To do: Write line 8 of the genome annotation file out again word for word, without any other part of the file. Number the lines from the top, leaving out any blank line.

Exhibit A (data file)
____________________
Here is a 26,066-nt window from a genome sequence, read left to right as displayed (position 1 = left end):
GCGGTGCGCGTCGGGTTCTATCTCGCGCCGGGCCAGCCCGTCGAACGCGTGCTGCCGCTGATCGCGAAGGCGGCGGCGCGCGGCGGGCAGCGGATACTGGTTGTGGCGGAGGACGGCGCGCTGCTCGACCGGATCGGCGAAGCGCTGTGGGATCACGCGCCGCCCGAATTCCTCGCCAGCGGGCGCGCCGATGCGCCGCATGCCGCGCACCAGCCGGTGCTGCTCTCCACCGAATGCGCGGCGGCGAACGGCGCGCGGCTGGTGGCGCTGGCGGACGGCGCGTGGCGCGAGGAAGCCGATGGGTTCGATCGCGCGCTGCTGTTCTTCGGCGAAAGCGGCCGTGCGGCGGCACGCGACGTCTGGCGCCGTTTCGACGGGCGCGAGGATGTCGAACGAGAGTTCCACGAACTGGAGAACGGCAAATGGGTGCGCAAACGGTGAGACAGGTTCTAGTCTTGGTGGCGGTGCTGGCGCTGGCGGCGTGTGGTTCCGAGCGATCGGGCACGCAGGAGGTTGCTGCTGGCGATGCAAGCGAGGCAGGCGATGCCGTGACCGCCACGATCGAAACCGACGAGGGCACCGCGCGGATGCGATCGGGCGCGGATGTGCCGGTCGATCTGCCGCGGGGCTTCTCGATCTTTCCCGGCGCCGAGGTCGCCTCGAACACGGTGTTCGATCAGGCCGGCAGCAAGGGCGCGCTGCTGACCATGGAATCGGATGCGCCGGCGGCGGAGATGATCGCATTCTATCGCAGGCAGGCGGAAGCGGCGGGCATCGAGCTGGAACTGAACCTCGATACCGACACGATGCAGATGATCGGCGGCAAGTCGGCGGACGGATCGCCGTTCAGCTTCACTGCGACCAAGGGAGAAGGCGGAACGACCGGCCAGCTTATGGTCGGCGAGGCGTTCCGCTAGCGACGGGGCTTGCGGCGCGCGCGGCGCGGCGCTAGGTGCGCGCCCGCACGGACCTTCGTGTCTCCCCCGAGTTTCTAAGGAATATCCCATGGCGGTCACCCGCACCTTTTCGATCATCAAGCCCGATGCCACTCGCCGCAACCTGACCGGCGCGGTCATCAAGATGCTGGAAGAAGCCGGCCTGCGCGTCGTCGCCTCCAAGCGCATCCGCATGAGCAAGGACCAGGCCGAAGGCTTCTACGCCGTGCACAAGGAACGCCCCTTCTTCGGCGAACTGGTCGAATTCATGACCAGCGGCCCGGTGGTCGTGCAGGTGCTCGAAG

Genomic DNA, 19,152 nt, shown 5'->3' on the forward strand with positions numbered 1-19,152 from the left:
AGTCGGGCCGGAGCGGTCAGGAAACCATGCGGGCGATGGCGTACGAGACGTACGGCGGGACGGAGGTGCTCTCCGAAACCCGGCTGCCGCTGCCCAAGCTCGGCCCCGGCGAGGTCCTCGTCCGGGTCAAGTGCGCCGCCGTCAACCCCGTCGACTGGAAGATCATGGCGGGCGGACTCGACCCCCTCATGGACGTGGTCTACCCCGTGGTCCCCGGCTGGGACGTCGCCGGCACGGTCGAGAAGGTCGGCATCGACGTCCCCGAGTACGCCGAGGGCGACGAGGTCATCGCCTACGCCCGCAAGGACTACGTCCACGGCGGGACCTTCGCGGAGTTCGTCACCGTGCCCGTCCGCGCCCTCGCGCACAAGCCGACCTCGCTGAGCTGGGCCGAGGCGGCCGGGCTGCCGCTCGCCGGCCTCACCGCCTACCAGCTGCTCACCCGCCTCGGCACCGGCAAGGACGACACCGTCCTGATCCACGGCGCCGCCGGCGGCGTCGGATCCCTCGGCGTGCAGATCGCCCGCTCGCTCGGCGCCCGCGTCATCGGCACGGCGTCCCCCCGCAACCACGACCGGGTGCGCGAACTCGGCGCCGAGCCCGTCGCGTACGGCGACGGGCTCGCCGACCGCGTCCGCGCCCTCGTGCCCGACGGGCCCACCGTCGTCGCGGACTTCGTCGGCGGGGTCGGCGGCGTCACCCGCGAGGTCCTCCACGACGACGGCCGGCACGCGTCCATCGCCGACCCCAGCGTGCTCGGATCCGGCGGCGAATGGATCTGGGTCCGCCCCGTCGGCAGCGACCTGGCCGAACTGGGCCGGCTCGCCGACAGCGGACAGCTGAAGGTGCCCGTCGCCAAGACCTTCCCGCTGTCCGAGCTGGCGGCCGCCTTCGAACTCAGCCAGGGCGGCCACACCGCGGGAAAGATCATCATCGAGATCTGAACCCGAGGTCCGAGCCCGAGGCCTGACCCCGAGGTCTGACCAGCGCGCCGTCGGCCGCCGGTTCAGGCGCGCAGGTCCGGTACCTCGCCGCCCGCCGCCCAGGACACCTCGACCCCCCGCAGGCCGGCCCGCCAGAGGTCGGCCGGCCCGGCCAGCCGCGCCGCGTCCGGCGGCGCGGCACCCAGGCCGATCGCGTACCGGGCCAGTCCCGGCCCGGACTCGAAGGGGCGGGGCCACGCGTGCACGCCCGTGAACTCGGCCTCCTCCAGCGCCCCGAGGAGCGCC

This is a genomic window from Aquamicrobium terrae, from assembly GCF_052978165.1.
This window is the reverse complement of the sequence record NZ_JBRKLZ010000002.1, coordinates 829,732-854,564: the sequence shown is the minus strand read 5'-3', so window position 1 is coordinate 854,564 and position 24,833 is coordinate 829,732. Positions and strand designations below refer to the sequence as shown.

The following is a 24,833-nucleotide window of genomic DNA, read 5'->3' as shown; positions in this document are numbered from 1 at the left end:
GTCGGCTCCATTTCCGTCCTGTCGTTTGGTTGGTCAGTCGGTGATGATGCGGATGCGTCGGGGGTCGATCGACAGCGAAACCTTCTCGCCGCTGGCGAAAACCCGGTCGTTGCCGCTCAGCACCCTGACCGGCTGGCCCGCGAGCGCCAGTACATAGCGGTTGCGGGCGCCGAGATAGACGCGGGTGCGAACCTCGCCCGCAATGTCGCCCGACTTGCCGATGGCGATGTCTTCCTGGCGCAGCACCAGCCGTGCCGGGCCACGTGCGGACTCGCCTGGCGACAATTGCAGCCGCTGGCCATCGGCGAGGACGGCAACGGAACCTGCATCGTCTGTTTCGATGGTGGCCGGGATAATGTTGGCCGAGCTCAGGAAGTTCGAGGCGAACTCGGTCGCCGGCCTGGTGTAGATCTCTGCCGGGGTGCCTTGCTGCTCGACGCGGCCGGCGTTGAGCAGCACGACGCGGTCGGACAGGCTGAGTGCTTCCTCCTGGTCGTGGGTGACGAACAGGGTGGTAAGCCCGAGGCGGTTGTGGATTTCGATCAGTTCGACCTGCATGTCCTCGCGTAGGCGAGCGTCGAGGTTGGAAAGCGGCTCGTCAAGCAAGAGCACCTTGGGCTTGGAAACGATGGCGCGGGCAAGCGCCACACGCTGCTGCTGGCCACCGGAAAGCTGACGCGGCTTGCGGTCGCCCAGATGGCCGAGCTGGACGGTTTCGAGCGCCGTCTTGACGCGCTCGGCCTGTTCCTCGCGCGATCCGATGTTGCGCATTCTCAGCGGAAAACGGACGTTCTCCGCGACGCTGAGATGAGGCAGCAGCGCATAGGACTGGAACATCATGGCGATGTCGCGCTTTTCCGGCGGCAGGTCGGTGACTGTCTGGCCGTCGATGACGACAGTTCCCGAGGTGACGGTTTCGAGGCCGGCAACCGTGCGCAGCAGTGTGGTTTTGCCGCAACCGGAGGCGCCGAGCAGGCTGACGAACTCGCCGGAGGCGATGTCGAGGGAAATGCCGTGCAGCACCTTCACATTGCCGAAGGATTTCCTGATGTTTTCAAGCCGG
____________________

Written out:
GTCGGCTCCATTTCCGTCCTGTCGTTTGGTTGGTCAGTCGGTGATGATGCGGATGCGTCGGGGGTCGATCGACAGCGAAACCTTCTCGCCGCTGGCGAAAACCCGGTCGTTGCCGCTCAGCACCCTGACCGGCTGGCCCGCGAGCGCCAGTACATAGCGGTTGCGGGCGCCGAGATAGACGCGGGTGCGAACCTCGCCCGCAATGTCGCCCGACTTGCCGATGGCGATGTCTTCCTGGCGCAGCACCAGCCGTGCCGGGCCACGTGCGGACTCGCCTGGCGACAATTGCAGCCGCTGGCCATCGGCGAGGACGGCAACGGAACCTGCATCGTCTGTTTCGATGGTGGCCGGGATAATGTTGGCCGAGCTCAGGAAGTTCGAGGCGAACTCGGTCGCCGGCCTGGTGTAGATCTCTGCCGGGGTGCCTTGCTGCTCGACGCGGCCGGCGTTGAGCAGCACGACGCGGTCGGACAGGCTGAGTGCTTCCTCCTGGTCGTGGGTGACGAACAGGGTGGTAAGCCCGAGGCGGTTGTGGATTTCGATCAGTTCGACCTGCATGTCCTCGCGTAGGCGAGCGTCGAGGTTGGAAAGCGGCTCGTCAAGCAAGAGCACCTTGGGCTTGGAAACGATGGCGCGGGCAAGCGCCACACGCTGCTGCTGGCCACCGGAAAGCTGACGCGGCTTGCGGTCGCCCAGATGGCCGAGCTGGACGGTTTCGAGCGCCGTCTTGACGCGCTCGGCCTGTTCCTCGCGCGATCCGATGTTGCGCATTCTCAGCGGAAAACGGACGTTCTCCGCGACGCTGAGATGAGGCAGCAGCGCATAGGACTGGAACATCATGGCGATGTCGCGCTTTTCCGGCGGCAGGTCGGTGACTGTCTGGCCGTCGATGACGACAGTTCCCGAGGTGACGGTTTCGAGGCCGGCAACCGTGCGCAGCAGTGTGGTTTTGCCGCAACCGGAGGCGCCGAGCAGGCTGACGAACTCGCCGGAGGCGATGTCGAGGGAAATGCCGTGCAGCACCTTCACATTGCCGAAGGATTTCCTGATGTTTTCAAGCCGG